If you’re still peckish, directly across the road is the best thing to happen to ice cream in Ireland, ever.

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Murphy‘s make amazing handmade frozen treats and always have two incredible vegan sorbets on hand. I’d recommend one, but they’re all fantastic and the flavours rotate during the year, depending on what fruit is in season.

Down the road again, Wicklow Street turns into Exchequer Street and we have itsa and Fallon and Byrne (our teeny version of Dean and Deluca) side-by-side. Itsa have a great vegetarian bagel that is vegan if you have it without the goats cheese (I ask for extra hummus instead). It’s truly delicious. Fallon and Byrne is very omni-targeted, but is great for store cupboard essentials and breads.

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If we take another left here, we pass Blazing Salads, which is very much closed at 8.30am.

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I thought it was just being painted, but the name has been gone from over the door for a while now, leaving nothing but an intriguing carrot to identify themselves. It’s spendy, but good, especially for people with food intolerances.

Georges market, likewise, is closed, so I’ll have to talk about that one again.

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Passing my beloved Asia Market we see two pubs that everyone ends up in at some point, but that really should be avoided; the first is the rather cute-named Hairy Lemon. The other is Break for the Border.

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Around the corner and across the street there’s a laneway which holds Pablo Piccante.

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There are a couple of branches in Dublin – this is the only one with tortas, but I haven’t tried them yet. Head to the burrito side for a Vittorio Verde, no cheese, and have your tastebuds thank me. Probably the best burrito in town.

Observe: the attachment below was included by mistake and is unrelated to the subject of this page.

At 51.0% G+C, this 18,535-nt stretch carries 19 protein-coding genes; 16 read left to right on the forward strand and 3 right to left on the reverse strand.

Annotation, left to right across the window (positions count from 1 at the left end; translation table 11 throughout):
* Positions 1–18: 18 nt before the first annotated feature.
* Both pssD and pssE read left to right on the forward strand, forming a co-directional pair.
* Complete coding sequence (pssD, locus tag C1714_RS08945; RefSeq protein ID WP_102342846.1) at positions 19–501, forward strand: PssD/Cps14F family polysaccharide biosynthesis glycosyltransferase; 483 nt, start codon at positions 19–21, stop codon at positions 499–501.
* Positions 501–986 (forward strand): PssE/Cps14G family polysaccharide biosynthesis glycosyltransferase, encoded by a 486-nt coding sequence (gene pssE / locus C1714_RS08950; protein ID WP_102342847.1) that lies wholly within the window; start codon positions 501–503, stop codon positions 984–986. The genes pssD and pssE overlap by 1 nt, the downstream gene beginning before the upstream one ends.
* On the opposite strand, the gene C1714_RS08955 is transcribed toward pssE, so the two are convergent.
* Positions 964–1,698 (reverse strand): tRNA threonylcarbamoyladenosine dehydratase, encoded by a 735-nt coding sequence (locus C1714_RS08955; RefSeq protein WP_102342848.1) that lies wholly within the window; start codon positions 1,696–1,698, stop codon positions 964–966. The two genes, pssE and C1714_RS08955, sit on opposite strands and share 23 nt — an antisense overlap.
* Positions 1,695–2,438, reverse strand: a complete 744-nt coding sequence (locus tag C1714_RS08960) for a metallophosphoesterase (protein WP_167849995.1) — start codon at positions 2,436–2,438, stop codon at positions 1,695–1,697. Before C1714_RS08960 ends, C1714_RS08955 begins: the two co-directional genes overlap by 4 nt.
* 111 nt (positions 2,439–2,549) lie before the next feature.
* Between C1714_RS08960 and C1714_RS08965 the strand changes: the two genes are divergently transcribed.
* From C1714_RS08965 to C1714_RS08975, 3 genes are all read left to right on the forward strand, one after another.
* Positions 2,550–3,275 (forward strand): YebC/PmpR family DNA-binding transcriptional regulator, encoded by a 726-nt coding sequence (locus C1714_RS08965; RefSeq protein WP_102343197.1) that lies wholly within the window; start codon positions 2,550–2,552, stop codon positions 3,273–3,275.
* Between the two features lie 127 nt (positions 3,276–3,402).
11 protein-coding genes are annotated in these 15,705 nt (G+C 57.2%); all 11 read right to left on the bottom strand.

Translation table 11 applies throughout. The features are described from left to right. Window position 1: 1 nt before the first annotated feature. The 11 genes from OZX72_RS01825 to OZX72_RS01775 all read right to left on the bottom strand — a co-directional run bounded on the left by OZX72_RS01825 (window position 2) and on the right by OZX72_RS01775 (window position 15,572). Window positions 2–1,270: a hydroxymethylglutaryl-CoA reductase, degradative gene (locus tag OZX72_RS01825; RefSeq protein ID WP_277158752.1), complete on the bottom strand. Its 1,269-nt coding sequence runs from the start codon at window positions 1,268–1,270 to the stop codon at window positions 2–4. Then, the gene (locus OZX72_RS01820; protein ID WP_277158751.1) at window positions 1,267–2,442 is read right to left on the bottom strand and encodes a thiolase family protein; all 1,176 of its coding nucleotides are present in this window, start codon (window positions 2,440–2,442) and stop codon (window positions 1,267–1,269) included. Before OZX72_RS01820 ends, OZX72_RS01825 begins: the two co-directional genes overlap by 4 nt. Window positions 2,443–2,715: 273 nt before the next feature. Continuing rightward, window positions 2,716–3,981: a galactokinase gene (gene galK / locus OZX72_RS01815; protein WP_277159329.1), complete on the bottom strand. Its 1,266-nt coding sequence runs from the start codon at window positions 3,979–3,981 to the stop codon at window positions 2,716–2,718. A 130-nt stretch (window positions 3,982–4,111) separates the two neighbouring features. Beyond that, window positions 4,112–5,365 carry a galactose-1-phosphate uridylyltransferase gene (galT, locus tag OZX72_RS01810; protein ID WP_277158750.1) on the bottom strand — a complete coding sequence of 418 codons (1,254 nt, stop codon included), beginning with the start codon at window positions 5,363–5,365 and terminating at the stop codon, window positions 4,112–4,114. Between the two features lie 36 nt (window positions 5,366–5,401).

Around the corner to the right and directly under one of the tackiest tourist shops in the world lives Wagamama, which has a few vegan options (mostly the yasai, or “healthy” options). I like their udon quite a lot.

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Passing the Gaiety Theatre on the left..

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..we’ll pop out at the other end of Grafton Street.

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A word to the wise – don’t get coffee from Butler’s. Blargh. Their dark chocolate with almonds is delish and accidently vegan though.

Right beside us is Stephen’s Green Shopping Centre (photo from across the road) which is a lovely building that reminds me of  the Botanic Gardens – it’s like a huge Victorian greenhouse. The shops always leave me a bit cold though, as they just don’t live up to the dramatic and beautiful structure.

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Across the road from the centre is the entrance to Stephen’s Green park – which is well worth a stroll around and tends to be mobbed at lunchtime in summer with locals enjoying the sunshine.

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No sunshine today though, so I’ll leave you here as the rain is pelting down and I need to get to work. Hope you enjoyed this round of the vegan survival guide: Dublin edition 🙂


Seeing as my first proper post involved potatoes, I figured I’d go the whole stereotype hog and start this one with tea.

I like tea.

I go through phases with it, and with coffee. Tea, coffee and water are my beverages of choice over the course of an average day – I don’t drink much juice and I steer clear of fizzy sugar water/soda/pop, apart from the occasional Fentimans with some rum